Wednesday, 27 October 2021
Insurance Council of Australia (ICA) figures released today show that almost 90 per cent of Halloween Hailstorm insurance claims have now been closed.
Sunday will mark one year since the devastating storm that resulted in more than $1 billion in claims, with 88 per cent of those claims now resolved.
More than 44,000 claims for storm and hail damage from the 31 October 2020 extreme weather event have been lodged with insurers. Claims are still being lodged, with 1,000 claims submitted in the past eight weeks.
The $1.08 billion in insurance claims includes:
- 17,500 private and commercial motor vehicle claims
- 20,660 home building claims for damage to roofs, solar panels, guttering, walls, and internal water damage
- 4,500 home contents claims
- 1,400 commercial property and crop claims
Over the past 12 months the ICA has hosted three community events to provide guidance and assistance to local policyholders via hundreds of in-person consultations for policyholders.
While insurers have made significant progress over the past two months and expect to finalise further claims in coming weeks, claims processing following the hailstorm was impacted by external factors, including:
- A shortage of builders, roofers and tradespeople available for repair work
- Shortages of timber, roof tiles and other essential building materials
- COVID border restrictions impacting the movement of insurance personnel into SE Queensland
The insurance industry typically mobilises up to 500 staff after a natural disaster to support recovery efforts but is still facing constraints deploying staff into Queensland should a disaster of the scale of the Halloween hailstorm occur before the State’s borders open on 17 December.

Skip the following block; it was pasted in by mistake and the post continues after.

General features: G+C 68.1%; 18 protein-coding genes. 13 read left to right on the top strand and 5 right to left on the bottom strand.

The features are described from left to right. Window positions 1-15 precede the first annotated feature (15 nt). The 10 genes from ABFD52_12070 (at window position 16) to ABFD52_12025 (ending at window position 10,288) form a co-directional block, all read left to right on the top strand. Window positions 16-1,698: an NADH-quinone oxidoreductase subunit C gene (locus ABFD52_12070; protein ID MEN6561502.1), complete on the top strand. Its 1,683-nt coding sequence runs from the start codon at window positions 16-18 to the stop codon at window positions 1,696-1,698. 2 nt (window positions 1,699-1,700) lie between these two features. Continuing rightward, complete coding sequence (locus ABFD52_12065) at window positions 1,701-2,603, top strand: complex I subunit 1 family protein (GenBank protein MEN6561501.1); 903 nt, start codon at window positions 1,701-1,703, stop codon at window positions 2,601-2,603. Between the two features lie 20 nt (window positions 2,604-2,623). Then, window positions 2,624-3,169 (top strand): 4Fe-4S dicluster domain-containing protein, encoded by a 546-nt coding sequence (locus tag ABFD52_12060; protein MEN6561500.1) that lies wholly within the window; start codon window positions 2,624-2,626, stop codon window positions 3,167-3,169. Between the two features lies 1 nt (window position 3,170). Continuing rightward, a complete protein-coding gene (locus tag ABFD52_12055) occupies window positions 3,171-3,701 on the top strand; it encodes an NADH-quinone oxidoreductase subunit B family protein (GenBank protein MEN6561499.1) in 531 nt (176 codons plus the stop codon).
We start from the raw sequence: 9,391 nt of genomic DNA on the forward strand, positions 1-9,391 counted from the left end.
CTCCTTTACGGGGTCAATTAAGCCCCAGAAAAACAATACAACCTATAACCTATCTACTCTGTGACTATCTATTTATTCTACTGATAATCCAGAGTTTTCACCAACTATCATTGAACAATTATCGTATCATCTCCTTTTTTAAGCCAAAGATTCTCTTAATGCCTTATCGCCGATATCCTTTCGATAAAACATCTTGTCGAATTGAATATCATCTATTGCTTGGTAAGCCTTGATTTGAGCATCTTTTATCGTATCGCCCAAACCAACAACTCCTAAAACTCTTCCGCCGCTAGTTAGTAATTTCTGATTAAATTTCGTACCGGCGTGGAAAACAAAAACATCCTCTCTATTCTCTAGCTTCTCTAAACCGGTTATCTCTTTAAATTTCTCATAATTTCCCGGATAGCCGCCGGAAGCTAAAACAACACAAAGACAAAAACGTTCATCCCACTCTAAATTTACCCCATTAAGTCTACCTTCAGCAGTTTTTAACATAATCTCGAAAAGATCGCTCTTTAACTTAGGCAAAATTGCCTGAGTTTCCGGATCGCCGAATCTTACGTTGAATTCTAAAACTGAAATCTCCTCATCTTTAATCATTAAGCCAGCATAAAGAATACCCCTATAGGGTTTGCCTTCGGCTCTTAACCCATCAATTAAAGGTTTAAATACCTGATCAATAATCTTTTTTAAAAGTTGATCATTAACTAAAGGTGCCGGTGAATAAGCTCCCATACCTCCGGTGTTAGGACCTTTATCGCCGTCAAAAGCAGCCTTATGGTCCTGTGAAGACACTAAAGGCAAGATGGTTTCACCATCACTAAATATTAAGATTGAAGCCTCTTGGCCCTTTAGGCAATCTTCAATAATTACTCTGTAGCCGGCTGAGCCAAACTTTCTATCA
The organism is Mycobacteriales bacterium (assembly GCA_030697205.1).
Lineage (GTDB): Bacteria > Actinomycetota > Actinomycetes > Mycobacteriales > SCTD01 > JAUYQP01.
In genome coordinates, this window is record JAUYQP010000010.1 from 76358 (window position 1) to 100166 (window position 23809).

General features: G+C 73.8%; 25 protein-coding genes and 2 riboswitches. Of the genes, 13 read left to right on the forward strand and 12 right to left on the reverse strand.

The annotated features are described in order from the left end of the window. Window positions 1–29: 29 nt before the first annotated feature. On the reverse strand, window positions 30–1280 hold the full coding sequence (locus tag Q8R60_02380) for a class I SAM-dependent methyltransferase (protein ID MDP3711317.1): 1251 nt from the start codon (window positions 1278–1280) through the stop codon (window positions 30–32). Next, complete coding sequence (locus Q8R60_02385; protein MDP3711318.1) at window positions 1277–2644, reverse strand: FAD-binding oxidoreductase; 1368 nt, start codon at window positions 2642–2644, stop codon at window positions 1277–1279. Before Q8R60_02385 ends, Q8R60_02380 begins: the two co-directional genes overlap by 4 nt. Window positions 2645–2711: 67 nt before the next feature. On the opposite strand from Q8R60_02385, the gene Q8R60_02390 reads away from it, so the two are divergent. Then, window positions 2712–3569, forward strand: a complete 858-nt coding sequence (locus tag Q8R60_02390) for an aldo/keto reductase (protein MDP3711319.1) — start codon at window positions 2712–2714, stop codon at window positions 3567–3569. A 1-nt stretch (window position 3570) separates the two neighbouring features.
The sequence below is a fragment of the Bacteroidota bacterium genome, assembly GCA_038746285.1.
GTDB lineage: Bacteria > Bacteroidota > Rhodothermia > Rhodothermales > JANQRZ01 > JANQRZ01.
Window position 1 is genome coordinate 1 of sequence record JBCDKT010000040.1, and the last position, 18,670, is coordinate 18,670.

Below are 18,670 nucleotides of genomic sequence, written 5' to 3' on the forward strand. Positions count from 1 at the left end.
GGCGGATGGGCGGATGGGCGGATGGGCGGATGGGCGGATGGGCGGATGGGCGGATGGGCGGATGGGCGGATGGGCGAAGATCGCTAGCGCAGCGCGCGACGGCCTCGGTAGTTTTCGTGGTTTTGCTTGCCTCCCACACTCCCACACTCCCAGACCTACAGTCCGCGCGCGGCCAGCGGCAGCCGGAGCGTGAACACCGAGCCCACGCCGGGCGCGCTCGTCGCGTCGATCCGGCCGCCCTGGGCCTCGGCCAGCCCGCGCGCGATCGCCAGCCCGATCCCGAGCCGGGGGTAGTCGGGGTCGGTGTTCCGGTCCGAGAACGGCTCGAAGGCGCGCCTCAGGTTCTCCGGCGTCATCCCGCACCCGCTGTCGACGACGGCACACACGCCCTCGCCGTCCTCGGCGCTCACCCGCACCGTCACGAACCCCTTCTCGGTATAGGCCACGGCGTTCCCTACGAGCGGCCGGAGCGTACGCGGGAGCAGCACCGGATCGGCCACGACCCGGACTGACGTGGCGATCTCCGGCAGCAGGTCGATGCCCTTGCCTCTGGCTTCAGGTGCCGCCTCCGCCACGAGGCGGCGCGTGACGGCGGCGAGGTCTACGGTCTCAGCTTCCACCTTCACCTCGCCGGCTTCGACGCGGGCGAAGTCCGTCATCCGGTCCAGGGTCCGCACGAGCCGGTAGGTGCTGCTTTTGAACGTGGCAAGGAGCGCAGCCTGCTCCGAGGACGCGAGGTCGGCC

Quote attributable to ICA CEO Andrew Hall:
Insurers have been working hard to catch up on claims processing and it’s pleasing that we’re now at a closure rate of almost 90 per cent.
However, the Bureau of Meteorology has said widespread flooding, coastal flooding and erosion, tropical cyclones, and marine heatwaves are all more likely over coming months.
Families, businesses, and communities rely on insurance disaster responders from interstate or overseas in the aftermath of natural disasters – without them, recovery is delayed with significant personal, social, and economic impacts.
That’s why the ICA has called on state and federal governments to urgently agree to a nationally consistent approach to the movement of fully vaccinated insurance disaster responders across state borders.